This page is intened to help the user determine whether the device they own, or one that they are considering purchasing, is supported or not under Linux.
Check For Hardware Compatibility
Before purchasing a DVB device, you should check whether it is listed as supported within the appropriate section of the wiki:
* ATSC devices * DVB-C devices (Digital Cable TV) * DVB-S devices (Digital Satellite TV) * DVB-T devices (Digital Terrestrial TV) * Sortable List of Device Vendors * DVB Conditional Access Modules (Pay TV)
If the device you're considering is not cited as being supported, then there is a good chance that it will not work under Linux. However, as the information in the wiki is not always current, you should also consider inquiring about the device's status on the mailing list (but please search the archives first!).
If you have already purchased your DVB device but can not find mention of it in the wiki's supported device sections, it might be a good idea to search this wiki for the device's name or the manufacturer name -- Reason being: while there are indeed many DVB devices available on the market, the actual selection of hardware components that a manufacturer has to choose from when designing their device is limited. As a consequence of this fact, many DVB devices have a similar component constitution, and hence some information can usually be ascertained about any given unsupported device. Furthermore, sometimes you can even adopt the support provided for another device for your own currently unsupported device.
Gathering Information About Your Unidentified/Unsupported Device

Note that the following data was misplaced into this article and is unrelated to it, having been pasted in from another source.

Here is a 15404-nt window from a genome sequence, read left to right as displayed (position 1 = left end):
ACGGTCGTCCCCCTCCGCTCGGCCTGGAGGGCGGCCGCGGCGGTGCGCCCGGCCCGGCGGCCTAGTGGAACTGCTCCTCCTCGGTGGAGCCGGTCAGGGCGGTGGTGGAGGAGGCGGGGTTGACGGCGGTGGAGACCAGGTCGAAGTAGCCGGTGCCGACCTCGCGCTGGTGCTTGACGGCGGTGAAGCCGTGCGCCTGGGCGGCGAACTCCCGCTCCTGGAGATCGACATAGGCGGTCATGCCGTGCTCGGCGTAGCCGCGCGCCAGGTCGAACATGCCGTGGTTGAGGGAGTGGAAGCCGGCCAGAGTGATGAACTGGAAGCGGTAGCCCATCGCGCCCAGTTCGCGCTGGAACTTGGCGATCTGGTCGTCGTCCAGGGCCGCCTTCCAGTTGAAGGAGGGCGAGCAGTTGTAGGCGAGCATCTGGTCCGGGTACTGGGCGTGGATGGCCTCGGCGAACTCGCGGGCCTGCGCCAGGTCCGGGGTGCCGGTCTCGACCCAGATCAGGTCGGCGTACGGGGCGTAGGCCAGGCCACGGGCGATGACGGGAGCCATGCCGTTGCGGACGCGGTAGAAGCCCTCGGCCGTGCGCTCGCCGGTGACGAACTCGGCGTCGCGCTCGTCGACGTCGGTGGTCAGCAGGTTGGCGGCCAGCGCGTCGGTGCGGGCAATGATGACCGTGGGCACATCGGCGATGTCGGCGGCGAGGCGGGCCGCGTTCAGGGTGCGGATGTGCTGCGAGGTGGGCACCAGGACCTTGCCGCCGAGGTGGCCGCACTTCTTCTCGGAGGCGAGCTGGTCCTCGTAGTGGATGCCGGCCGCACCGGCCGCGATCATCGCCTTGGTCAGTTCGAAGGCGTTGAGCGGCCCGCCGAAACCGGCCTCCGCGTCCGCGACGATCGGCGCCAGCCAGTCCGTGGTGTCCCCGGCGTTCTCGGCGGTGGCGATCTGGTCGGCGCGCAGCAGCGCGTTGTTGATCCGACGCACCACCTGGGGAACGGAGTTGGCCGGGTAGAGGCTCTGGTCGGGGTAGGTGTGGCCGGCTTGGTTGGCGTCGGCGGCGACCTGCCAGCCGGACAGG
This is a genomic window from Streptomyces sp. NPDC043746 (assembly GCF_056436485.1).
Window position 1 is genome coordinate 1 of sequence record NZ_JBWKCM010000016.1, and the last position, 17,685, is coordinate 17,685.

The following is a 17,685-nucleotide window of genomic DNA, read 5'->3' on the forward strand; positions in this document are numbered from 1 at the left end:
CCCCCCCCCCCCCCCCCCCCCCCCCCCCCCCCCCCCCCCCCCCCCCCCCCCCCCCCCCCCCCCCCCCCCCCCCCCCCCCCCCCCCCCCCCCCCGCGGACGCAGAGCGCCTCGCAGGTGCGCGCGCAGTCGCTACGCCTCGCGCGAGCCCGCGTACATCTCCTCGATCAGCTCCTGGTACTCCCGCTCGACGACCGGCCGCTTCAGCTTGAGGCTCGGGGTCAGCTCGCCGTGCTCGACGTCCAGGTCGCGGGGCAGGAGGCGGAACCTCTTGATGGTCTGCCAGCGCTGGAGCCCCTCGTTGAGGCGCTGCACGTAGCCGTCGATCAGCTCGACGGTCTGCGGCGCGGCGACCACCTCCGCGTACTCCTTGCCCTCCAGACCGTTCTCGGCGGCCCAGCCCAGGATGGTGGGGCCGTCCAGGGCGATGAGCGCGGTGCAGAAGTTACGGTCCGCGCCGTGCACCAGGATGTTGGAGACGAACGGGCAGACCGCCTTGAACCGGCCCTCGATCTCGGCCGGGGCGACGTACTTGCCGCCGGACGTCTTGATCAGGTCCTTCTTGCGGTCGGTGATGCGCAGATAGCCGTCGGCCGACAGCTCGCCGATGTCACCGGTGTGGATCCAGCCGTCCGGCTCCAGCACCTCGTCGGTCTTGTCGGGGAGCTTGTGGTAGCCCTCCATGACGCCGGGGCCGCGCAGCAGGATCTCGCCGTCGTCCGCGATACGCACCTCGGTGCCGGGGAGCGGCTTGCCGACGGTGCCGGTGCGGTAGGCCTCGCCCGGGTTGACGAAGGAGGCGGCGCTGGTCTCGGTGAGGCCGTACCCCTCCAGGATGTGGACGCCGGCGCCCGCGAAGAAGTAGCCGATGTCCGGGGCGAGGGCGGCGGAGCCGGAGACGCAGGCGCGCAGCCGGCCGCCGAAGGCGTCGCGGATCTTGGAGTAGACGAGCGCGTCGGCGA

If your device is PCI based, then the output from the following commands (which likely require you to run them with root privileges) should be your first starting point:
# lspci -v # lspci -vn
Look for output lines with
Multimedia video controller: ... Multimedia controller: ...
Also read the manufacturer's details from the tin box of the card. If there are any textual/numerical markings printed on the board itself, they would be useful too - basically anything to help others identify a card visually. Send this information to the Linuxtv DVB mailing list along with the above output.
Similarly, if your device is USB based, look at the output generated from the commands
# lsusb -v # lsusb -vn
As these devices tend to be completely encased, it is difficult, if not impossible, to make any visual identifications of components used in the device's design without resorting to physically prying it open. The degree of difficulty of undertaking such a task can vary greatly, but in most cases the user can, with patience and care, find a way to non-destructively disassemble the device. Nonetheless, anyone attempting such a venture should be prepared to fully accept the consequences of their own actions in the event of an unsuccessful attempt.
As a final thought in your preliminary steps to find support information for your device, you might also search with google and add "Linux" and/or "how to" to your keywords.
You can also take a look at http://hardware4linux.info/type/87/ to see the note for the different devices.